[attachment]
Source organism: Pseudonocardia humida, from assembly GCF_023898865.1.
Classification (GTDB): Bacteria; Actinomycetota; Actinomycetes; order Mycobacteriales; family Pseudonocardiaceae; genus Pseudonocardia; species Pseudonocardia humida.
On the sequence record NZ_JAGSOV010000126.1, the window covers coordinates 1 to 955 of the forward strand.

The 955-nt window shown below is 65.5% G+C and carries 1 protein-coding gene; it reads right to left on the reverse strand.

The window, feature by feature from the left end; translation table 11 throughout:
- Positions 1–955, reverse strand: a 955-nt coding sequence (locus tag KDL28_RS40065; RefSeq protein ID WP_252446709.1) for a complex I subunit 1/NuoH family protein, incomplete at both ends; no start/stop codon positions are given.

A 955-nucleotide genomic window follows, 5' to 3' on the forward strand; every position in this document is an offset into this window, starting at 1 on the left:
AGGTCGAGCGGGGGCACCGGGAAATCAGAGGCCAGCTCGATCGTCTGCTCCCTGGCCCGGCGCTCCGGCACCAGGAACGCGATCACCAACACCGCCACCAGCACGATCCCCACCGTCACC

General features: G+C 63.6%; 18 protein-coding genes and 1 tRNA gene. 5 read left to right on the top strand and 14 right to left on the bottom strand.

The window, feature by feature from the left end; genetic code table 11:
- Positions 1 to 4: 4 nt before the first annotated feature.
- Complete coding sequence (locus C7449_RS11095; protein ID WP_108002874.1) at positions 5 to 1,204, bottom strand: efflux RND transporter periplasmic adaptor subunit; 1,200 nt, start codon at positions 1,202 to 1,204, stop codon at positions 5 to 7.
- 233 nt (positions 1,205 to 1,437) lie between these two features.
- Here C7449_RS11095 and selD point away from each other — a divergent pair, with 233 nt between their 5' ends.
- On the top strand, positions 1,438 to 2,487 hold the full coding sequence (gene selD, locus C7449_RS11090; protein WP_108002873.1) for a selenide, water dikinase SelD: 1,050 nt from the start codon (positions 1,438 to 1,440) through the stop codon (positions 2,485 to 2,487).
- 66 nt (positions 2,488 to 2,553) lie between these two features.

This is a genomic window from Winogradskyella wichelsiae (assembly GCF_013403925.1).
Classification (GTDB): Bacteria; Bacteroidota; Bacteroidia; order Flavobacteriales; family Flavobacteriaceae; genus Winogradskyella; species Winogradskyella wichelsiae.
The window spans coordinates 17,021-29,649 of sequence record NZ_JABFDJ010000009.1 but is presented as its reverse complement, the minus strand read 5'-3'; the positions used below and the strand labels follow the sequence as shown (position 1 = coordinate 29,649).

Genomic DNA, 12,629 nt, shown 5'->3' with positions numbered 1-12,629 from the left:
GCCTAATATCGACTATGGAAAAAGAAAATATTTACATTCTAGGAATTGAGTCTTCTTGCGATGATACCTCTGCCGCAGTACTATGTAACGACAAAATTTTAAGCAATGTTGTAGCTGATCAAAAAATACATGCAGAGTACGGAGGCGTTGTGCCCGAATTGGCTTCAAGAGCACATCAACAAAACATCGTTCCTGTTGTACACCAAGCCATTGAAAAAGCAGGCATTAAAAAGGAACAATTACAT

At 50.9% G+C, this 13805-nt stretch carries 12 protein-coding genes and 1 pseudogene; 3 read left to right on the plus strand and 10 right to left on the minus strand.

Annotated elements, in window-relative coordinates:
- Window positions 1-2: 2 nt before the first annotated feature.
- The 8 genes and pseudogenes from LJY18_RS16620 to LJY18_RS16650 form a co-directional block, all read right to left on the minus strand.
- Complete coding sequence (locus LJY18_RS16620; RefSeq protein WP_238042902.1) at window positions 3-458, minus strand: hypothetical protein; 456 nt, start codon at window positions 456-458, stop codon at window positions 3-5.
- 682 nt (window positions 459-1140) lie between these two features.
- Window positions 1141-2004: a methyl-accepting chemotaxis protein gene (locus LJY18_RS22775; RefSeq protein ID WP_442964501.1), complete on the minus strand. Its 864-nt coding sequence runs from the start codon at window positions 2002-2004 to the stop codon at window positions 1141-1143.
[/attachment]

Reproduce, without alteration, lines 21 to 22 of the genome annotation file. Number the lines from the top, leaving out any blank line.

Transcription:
GCCTAATATCGACTATGGAAAAAGAAAATATTTACATTCTAGGAATTGAGTCTTCTTGCGATGATACCTCTGCCGCAGTACTATGTAACGACAAAATTTTAAGCAATGTTGTAGCTGATCAAAAAATACATGCAGAGTACGGAGGCGTTGTGCCCGAATTGGCTTCAAGAGCACATCAACAAAACATCGTTCCTGTTGTACACCAAGCCATTGAAAAAGCAGGCATTAAAAAGGAACAATTACAT

At 50.9% G+C, this 13805-nt stretch carries 12 protein-coding genes and 1 pseudogene; 3 read left to right on the plus strand and 10 right to left on the minus strand.